"I am not a politician," says Payson Town Councilmember Hoby Herron, hitting the word "not" like a sledgehammer hits a spike.
"Let's clarify that right now. I am a statesman. There is a very distinct difference. The biggest problem in federal, state, county and town government is that most everybody sitting in office is a politician and not a statesman."
As Herron defines them, politicians are those whose "decisions are based on getting re-elected. A statesman wants to do what's best for his government or community because he feels so fortunate to live in this country."
This statesman's fortune began in the Pennsylvania coal-mining town of Brownsville, where he was born in 1925, and where he lived until he was almost 18.
"As a kid, I was the 90-pound weakling on the beach, with a very severe stuttering problem," Herron said. "My parents tried everything in the world (to cure it). Twice, I went to special college classes to correct the problem, but that didn't work. I put dimes under my tongue and scissors under my armpits. Nothing. We went to several different homeopathic people who performed a sort of accupressure on my neck, but that didn't work, either at least not more than a few hours, after which my stuttering would return with an audible 'snap' that even people next to me could hear.
"Walter Winchell, the radio broadcaster of WWII fame, had stuttered as a child, so my mother wrote him a letter asking for help. And he responded, too. He wrote back, 'Let him grow out of it.' And I did! Walter was right."
While many of Brownsville's residents had no desire to leave, Herron says he couldn't wait to see the world. In 1943, with only a little time left before being drafted into the Army, Herron decided to take advantage of the free train passes which were perks of his father's job as a railroad worker.
"If I'm going to fight and possibly die for this country," he told his parents, "I'm at least going to see a little bit of it before I leave."
Herron first went to Rochester, N.Y. to spend time with his sister, introduce himself to big-city life, and land his first job with General Motors before following through on his plan to travel the country.
"It was a whole new world to me," he said. "Rochester and all of its theaters and restaurants were open 24 hours a day during the war. So instead of traveling on, I just stayed until I was drafted."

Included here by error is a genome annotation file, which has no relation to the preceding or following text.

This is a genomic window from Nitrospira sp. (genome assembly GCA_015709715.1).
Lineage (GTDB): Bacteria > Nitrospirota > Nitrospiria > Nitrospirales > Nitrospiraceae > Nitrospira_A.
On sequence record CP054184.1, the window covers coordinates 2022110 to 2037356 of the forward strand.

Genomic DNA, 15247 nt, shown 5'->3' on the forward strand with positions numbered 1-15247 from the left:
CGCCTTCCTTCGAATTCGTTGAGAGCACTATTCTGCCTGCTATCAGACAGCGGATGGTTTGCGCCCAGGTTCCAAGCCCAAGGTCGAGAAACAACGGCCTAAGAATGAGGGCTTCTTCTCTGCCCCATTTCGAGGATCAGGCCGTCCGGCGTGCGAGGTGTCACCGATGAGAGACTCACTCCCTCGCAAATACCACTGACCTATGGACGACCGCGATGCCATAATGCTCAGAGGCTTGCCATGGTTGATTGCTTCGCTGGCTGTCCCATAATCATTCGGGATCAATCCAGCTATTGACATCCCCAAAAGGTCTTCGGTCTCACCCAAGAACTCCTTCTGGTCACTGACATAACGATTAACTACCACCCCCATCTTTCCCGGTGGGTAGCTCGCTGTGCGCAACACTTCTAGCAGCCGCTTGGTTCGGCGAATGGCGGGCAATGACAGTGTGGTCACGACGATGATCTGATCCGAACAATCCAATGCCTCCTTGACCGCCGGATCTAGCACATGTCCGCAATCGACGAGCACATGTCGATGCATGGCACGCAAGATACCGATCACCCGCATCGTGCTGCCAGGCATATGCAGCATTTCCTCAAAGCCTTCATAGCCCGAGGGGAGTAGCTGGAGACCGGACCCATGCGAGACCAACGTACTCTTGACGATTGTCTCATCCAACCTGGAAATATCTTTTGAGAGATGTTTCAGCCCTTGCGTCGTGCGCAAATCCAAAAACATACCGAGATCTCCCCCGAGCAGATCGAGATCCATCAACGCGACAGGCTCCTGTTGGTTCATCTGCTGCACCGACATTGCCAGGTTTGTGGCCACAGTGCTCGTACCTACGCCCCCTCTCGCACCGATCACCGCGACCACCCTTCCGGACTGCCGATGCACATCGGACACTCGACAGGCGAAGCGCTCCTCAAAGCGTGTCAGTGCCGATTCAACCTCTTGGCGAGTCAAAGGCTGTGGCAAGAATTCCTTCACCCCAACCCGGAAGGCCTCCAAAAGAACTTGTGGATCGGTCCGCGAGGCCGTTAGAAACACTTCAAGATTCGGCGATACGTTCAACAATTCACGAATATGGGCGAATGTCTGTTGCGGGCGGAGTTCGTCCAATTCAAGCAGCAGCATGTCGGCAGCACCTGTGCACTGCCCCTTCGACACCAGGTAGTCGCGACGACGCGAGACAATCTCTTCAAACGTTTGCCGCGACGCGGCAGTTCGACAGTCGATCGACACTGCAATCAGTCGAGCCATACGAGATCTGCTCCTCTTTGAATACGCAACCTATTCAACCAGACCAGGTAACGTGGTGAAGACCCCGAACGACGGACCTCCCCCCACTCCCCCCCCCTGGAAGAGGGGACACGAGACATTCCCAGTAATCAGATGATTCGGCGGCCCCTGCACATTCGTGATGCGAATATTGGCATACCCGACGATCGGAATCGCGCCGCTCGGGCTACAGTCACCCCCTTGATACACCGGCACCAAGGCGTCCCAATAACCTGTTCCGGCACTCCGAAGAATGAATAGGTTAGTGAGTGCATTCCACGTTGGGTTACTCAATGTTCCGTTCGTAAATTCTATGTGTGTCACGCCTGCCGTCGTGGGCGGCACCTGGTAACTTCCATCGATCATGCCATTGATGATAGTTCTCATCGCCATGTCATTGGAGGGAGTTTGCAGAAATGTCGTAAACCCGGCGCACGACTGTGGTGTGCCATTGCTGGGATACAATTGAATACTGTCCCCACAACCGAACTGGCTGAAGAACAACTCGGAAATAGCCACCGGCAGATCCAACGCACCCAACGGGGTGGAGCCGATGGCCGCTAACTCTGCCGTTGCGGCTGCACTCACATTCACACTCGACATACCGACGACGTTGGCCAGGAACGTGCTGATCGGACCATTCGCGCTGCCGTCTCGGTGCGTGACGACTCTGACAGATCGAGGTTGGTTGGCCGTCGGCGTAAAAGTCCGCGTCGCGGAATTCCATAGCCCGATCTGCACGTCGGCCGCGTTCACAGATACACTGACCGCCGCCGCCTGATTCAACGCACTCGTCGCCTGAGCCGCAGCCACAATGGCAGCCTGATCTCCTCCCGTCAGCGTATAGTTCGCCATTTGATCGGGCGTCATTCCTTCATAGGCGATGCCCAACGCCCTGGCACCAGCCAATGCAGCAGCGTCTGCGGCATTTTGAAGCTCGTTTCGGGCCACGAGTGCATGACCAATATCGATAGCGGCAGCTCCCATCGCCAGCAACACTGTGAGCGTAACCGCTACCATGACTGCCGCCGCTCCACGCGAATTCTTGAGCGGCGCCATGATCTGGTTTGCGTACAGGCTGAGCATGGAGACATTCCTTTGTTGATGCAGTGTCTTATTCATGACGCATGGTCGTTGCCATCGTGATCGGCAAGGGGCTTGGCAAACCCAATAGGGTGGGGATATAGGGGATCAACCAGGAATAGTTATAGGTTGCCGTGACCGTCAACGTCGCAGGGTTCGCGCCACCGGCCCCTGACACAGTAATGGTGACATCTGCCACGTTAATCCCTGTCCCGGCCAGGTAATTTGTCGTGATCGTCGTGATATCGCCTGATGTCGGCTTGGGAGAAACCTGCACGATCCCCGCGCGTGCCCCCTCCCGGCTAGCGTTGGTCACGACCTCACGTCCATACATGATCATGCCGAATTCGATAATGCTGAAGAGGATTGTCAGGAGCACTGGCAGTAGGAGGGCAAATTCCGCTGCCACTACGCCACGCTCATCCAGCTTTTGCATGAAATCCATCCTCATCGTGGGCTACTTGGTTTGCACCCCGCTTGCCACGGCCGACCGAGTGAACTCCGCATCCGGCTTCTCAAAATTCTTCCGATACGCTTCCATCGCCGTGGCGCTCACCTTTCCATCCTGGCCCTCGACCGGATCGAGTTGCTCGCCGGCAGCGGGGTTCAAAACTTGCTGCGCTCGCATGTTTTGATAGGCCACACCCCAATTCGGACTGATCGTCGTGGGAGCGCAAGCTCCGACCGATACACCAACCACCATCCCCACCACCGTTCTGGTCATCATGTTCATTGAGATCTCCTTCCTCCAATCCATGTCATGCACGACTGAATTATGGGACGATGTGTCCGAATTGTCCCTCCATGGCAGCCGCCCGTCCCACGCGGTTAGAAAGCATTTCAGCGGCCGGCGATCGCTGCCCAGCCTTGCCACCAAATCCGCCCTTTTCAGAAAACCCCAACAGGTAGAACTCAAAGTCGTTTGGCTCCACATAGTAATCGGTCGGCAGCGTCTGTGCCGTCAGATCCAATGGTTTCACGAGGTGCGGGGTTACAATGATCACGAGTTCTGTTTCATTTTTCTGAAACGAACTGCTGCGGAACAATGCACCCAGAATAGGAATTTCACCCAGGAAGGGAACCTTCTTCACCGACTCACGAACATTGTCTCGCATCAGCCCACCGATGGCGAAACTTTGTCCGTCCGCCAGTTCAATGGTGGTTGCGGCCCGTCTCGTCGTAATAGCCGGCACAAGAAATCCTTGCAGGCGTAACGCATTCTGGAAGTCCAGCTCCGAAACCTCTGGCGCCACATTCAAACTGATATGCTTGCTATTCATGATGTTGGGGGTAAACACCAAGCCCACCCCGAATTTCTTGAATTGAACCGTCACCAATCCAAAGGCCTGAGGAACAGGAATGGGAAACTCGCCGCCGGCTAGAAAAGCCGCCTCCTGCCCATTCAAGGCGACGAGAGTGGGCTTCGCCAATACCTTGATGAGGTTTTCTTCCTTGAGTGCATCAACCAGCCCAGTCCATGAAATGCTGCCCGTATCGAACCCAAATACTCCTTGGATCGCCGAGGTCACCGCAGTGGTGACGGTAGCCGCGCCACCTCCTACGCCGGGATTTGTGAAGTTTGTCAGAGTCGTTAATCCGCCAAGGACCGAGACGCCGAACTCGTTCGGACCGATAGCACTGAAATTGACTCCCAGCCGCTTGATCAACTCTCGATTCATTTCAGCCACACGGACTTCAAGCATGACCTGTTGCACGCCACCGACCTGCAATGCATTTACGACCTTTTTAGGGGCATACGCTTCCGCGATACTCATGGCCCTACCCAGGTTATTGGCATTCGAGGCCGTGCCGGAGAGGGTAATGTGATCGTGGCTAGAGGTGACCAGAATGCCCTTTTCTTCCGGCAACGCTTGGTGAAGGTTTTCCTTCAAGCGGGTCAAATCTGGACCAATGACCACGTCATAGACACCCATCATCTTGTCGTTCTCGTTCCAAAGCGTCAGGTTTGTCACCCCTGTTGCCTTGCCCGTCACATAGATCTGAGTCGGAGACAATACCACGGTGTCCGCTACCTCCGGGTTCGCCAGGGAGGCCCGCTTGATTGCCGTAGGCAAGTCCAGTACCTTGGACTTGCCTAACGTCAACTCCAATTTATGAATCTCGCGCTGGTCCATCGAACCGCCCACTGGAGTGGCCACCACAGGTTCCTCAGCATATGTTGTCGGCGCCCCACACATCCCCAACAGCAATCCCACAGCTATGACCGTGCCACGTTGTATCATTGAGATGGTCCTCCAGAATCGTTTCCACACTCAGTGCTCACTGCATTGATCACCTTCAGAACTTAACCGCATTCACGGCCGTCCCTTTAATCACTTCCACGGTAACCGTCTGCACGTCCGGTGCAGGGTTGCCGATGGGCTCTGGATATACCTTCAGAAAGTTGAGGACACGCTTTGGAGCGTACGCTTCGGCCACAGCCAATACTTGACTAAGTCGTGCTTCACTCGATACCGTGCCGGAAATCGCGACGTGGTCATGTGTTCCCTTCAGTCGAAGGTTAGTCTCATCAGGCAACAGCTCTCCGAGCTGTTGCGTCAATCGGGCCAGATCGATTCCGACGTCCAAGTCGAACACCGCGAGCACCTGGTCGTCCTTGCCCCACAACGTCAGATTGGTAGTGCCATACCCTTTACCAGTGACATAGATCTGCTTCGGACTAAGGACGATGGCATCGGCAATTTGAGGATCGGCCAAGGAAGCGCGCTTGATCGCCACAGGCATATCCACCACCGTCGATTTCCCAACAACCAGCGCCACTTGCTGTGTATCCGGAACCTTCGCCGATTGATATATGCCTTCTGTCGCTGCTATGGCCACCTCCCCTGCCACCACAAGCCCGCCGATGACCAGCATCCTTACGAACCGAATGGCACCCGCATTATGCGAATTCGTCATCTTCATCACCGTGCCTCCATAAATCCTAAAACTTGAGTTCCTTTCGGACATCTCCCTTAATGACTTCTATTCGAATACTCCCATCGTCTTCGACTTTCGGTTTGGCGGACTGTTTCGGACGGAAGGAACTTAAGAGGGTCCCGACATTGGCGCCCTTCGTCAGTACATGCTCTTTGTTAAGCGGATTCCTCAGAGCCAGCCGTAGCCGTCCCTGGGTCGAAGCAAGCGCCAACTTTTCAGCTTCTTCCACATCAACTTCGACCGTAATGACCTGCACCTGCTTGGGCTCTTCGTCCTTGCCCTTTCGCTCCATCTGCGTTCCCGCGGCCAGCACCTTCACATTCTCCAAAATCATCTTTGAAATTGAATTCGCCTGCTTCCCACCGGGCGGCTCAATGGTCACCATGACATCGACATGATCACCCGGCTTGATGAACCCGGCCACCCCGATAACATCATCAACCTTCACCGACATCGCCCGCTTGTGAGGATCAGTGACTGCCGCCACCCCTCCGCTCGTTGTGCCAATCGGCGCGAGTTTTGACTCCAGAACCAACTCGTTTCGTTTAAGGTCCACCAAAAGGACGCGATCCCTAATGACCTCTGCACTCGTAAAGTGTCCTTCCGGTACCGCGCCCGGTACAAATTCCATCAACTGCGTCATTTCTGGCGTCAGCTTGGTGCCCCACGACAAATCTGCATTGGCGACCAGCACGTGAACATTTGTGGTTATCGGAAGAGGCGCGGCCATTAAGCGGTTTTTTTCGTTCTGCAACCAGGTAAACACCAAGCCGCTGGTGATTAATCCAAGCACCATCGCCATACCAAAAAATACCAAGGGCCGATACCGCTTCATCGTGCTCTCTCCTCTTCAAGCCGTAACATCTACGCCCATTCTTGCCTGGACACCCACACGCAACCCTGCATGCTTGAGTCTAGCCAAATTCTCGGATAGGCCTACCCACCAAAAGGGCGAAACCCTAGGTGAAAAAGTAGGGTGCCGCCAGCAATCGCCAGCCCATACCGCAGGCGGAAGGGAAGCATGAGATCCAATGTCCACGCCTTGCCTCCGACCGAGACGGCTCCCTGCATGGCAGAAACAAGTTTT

As an infantryman stationed in Italy, Herron was put out of commission by an enemy artillery shell which imbedded chunks of itself in his armpit, thigh and face.
"They always said that you'd never hear a shell hit you, and they were right." he said. "But I saw it. I just so happened to be looking up at a tree and saw the shell hit it. I saw the burst, but never heard the sound."
There was one moment in the aftermath of Herron's wound that's not likely to ever be recreated in any John Wayne-style war movie.
"I was laying there yelling for a medic at the top of my lungs. Finally, I saw another soldier and told him I needed help. He said, 'Sorry. I can't stand the sight of blood.'"
Two months after his military discharge, Herron returned to Brownsville, married his high-school sweetheart Ida to whom he is still married 54 years later and beat it back out of town as quickly as he could.
Ida got pregnant immediately "As all wives did right after the war," Herron pointed out with a chuckle and the first of their two children (Larry and Darla) was born as Herron resumed his old day job at the General Motors plant in Rochester.
He also attended night school to become an architectural draftsman, which eventually resulted in a GM advancement to the position of engineering draftsman and, later, design engineer specializing in automobile carburetors.
"Remember the Corvair car with the opposed cylinders? That was my first design," Herron said. "And the mono-jet carburetor that was on all the six-cylinder engines, that was my design. And the modified quadrajet in 1976 was my last design."
It was in the early '70s, though, that Herron suddenly realized that the weather in Rochester was lousy and that all the sunshine appeared to be out West.
By the fall of 1976, the couple had narrowed their retirement-area choices down to a small Oregon town, a small California town, and the winner a small Arizona town..
"We loved the weather, of course, and I've always liked the forest and the mountains ... so that cinched the decision" to move to Payson, Herron said.
Herron made the leap into statesmanship in December, 1997, he said, when "A group approached me and said they'd walk the neighborhood and post the signs if I would run for the council. I said,OK, I'll try it."
Two years after winning the election, Herron says he most enjoys "having the opportunity to make my points with the other councilmembers, even though I don't succeed very often. Check the records and you'll find I've cast more no votes than anyone up there."
His agenda is simple, Herron said.
"I'd like to try to change the town council into statesmanship, and develop the town on behalf of the citizens who are here and not spend so much money on trying to entice more people in."
Of the new slate of councilmembers, Herron says he thinks they are determined to "expand the business development of this town. I pray I'm wrong, but I don't think we have the water for it ...
"I may not sell the other councilmembers my ideas," Herron said. "But at least I'll have had the chance. And I'll feel good about trying."